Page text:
National Guard helps states recover from ransomware attacks

The National Guard is contemplating an expansion of its cybersecurity vulnerability assessment pilot following recent ransomware attacks in Texas and Louisiana.

The National Guard is contemplating expanding its cybersecurity vulnerability assessment pilot following recent ransomware attacks in Texas and Louisiana.

Organizations in Texas and Louisiana are dealing with the aftermath of ransomware attacks on IT systems in businesses, financial institutions and school districts. The National Guard's cyber units were called in along with other first responders to mitigate the "cyber storm," Gen. Joseph Lengyel, National Guard Bureau chief, told reporters during an Aug. 23 news briefing.

"It's a bit of a cyber storm, it's not a hurricane," Lengyel said, explaining that a cyber hurricane would be a national event while a storm is more localized. It's one of the few times the National Guard's cyber capacity has been called on for state events, including election security.

Louisiana and Texas will do an after-action analysis, and the National Guard will evaluate what was found, what was learned and what mistakes were made and share those lessons with the rest of the Guard.

"We have skill sets already in place that do cyber analysis of vulnerabilities of various critical infrastructure," Lengyel said, adding that the hope is to expand those capabilities nationwide.

The National Guard is running a pilot program with three states -- Hawaii, Washington and Ohio -- with a 10-person cyber mission assurance team checking federal installations for vulnerabilities from reliance on outside utilities, such as electricity and water, Lengyel said. That pilot is expected to run another six to eight months, at which point the Guard will decide whether it should be expanded nationwide.

The National Guard has been working to increase its cyber capabilities, relying heavily on former military staff and civilians to improve its cyber capabilities as lawmakers warn of increased threats to IT infrastructure.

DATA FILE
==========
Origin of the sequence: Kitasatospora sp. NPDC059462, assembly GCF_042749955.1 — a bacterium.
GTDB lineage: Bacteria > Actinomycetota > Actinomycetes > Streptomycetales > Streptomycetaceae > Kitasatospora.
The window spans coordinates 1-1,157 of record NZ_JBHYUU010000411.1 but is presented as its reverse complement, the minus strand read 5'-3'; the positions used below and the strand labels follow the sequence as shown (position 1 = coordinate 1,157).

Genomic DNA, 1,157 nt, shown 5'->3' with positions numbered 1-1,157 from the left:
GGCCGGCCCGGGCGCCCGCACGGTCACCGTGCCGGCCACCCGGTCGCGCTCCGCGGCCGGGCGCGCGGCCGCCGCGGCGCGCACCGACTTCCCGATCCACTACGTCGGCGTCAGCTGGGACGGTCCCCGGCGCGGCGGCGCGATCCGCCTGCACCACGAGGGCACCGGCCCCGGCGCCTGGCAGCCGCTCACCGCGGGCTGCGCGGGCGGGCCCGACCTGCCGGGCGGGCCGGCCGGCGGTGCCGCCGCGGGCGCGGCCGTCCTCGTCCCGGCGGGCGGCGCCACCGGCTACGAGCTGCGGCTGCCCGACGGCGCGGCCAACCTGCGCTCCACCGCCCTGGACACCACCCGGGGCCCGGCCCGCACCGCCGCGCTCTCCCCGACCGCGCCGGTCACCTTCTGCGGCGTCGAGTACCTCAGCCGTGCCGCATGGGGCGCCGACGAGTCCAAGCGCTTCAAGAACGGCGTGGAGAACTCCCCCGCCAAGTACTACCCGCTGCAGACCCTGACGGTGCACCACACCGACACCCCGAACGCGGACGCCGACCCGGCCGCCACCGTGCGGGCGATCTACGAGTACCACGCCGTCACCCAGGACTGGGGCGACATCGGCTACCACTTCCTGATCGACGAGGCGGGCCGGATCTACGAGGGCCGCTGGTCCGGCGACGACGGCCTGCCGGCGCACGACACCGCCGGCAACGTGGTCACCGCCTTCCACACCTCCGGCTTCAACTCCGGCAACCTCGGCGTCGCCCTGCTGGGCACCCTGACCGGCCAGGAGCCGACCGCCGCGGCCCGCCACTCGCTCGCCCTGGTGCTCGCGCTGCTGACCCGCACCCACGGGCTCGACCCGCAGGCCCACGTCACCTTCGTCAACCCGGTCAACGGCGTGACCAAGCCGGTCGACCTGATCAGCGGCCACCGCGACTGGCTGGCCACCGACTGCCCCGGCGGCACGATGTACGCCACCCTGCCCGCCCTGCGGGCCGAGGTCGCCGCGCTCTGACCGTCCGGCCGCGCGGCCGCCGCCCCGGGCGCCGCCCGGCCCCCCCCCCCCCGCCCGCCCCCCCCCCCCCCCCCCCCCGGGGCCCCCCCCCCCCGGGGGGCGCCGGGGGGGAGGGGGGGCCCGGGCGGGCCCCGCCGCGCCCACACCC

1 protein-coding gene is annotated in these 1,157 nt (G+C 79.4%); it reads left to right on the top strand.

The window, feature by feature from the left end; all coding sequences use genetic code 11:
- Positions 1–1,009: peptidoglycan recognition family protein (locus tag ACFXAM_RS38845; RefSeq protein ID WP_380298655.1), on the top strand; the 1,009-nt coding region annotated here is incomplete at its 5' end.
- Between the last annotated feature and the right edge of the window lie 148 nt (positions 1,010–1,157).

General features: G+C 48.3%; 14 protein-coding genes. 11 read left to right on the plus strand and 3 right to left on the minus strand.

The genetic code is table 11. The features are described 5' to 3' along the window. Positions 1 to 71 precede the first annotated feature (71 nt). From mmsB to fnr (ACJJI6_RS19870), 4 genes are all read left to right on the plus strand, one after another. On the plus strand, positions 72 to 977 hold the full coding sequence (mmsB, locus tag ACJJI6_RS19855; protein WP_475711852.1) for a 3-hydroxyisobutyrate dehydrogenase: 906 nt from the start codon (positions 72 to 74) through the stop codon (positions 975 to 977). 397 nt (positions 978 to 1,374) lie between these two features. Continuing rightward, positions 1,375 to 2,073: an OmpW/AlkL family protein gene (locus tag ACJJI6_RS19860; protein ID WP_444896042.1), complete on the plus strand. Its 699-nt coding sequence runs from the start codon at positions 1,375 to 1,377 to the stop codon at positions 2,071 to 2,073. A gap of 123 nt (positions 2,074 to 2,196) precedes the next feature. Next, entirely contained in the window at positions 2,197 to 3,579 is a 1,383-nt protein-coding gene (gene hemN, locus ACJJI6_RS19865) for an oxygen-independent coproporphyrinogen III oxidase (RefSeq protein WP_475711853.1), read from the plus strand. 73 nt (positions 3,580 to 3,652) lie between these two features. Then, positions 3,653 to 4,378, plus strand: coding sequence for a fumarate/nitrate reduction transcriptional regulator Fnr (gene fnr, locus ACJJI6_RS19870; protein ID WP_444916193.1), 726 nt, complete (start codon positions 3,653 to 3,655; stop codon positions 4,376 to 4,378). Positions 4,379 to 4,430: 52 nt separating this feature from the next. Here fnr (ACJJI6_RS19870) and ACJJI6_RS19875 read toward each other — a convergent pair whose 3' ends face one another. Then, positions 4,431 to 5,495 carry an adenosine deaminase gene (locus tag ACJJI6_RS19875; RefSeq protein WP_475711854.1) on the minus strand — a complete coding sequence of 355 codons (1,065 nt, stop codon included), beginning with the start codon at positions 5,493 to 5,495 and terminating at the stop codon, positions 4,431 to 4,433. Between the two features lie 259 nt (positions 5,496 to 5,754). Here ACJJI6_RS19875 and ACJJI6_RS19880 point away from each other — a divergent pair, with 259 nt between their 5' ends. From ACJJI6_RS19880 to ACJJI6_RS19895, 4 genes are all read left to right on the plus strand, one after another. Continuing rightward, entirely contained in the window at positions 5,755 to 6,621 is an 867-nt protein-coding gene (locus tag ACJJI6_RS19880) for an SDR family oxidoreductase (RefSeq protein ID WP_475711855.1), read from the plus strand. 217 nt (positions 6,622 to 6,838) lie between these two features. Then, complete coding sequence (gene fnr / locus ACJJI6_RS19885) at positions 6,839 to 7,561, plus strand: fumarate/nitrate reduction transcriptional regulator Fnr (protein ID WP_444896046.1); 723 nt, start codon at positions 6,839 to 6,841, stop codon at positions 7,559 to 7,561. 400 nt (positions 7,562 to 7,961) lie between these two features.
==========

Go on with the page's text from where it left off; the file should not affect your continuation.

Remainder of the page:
Cyber warrior training concerns are not new. The Government Accountability Office previously found Cyber Command's 133-team Cyber Mission Force was behind on training, particularly at the National Guard and Reserve levels.

The National Guard wants to change that and ensure the training, qualifications and capabilities of cyber warriors are comparable.

"I advocate for a standard baseline of training for all our military cyber warriors to make sure that they all have the same joint training," Lengyel said. We want to ensure "U.S. Cyber Command Gen. [Paul] Nakasone understands exactly the training and expertise that they bring."

Part of the issue, however, is on the state level, Lengyel said. The state emergency response system varies between states, he said, which in some cases may be necessary.

"Everybody's cyber response packages look a little bit different. Texas has this joint cyber response team with eight people, both Army and Air (Force). The way Louisiana does it may be a little bit different," he said. "Because the military organizations in the states are different, some of the way we actually get them trained, their training apparatus may not be standardized."

For Louisiana and Texas, the Guard is there purely to help with defense -- not offensive operations -- and stop the spread of damage. Lengyel said that while he's unsure whether responding to such attacks will become a regular practice for the National Guard, the threat will continue to evolve.

"If it's not ransomware or some [other] attack now, that threat will morph to adapt as we provide security for it," Lengyel said. "We will grow our cyber capacity as the Army and Air Force need us to grow it" and will be available for state governors to call on.

This article first appeared on FCW, a partner site to Defense Systems.

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